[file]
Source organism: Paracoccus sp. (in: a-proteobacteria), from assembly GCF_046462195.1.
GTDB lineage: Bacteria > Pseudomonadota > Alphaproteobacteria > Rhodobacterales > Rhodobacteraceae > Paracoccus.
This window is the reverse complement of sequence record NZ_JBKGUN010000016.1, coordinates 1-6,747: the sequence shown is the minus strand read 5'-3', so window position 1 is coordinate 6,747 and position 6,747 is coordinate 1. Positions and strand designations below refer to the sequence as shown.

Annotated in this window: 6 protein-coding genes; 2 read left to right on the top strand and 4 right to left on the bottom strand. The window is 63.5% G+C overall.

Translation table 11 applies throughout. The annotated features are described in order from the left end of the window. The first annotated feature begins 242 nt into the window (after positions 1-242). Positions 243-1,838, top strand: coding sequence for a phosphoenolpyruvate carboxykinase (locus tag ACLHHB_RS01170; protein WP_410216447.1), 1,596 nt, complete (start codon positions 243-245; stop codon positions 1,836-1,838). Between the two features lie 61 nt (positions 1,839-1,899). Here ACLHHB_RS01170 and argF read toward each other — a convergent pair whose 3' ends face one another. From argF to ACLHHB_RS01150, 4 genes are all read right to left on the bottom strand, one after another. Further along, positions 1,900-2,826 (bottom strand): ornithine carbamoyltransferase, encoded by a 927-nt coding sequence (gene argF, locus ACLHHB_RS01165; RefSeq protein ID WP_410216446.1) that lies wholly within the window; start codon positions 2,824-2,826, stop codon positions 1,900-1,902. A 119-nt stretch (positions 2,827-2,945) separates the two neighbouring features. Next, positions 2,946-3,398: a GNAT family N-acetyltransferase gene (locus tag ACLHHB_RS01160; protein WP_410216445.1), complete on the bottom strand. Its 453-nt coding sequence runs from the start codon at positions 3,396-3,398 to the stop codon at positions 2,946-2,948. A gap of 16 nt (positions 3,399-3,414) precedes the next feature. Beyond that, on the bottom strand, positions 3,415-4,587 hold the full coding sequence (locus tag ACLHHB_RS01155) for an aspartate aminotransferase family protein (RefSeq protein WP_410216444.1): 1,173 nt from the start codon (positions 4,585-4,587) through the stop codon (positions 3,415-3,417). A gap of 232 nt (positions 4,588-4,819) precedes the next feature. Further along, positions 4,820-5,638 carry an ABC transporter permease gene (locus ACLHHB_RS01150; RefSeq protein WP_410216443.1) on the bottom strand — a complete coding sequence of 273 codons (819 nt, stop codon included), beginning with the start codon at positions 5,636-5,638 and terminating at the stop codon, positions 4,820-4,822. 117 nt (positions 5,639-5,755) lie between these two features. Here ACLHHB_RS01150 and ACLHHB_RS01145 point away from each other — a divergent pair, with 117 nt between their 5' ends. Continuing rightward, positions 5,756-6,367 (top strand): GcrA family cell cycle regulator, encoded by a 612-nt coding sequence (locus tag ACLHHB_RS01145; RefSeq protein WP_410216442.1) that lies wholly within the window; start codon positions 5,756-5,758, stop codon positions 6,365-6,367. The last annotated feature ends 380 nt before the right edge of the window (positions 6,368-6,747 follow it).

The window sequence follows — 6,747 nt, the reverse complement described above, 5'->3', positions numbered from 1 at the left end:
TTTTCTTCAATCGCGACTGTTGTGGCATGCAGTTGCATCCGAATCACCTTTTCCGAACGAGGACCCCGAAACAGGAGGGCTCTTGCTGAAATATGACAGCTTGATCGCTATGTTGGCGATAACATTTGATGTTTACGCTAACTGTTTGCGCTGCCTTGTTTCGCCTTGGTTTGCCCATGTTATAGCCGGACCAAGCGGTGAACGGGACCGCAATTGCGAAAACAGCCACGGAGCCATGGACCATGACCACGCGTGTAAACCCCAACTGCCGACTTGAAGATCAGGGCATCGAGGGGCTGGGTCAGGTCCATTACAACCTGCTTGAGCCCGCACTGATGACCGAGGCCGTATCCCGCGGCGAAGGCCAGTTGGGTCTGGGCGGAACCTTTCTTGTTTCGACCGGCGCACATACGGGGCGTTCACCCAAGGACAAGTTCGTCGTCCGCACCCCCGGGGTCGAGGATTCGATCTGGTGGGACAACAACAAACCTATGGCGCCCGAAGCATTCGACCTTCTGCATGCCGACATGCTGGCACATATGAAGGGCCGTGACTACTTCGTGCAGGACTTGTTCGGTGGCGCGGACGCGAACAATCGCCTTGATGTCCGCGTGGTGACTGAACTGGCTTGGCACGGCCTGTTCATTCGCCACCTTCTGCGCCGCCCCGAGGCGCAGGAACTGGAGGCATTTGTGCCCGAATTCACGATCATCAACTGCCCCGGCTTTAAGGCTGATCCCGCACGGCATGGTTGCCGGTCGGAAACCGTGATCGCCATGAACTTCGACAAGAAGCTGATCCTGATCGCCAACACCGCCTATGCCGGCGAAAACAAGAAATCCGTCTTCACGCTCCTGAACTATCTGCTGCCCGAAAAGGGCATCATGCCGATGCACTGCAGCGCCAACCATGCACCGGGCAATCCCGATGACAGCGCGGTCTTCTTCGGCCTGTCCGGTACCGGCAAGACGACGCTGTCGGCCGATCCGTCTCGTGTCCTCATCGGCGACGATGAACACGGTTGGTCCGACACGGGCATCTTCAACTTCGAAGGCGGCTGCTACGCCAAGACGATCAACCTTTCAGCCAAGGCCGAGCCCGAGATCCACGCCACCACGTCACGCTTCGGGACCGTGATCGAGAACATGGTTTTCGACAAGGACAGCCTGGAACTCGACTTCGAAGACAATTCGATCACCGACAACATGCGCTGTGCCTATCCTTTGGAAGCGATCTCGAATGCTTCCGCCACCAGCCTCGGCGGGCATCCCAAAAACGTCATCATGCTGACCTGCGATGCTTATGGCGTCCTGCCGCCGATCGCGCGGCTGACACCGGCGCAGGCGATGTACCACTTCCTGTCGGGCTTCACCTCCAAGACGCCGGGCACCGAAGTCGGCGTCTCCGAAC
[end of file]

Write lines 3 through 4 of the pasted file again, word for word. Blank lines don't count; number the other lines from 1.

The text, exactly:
This window is the reverse complement of sequence record NZ_JBKGUN010000016.1, coordinates 1-6,747: the sequence shown is the minus strand read 5'-3', so window position 1 is coordinate 6,747 and position 6,747 is coordinate 1. Positions and strand designations below refer to the sequence as shown.

Annotated in this window: 6 protein-coding genes; 2 read left to right on the top strand and 4 right to left on the bottom strand. The window is 63.5% G+C overall.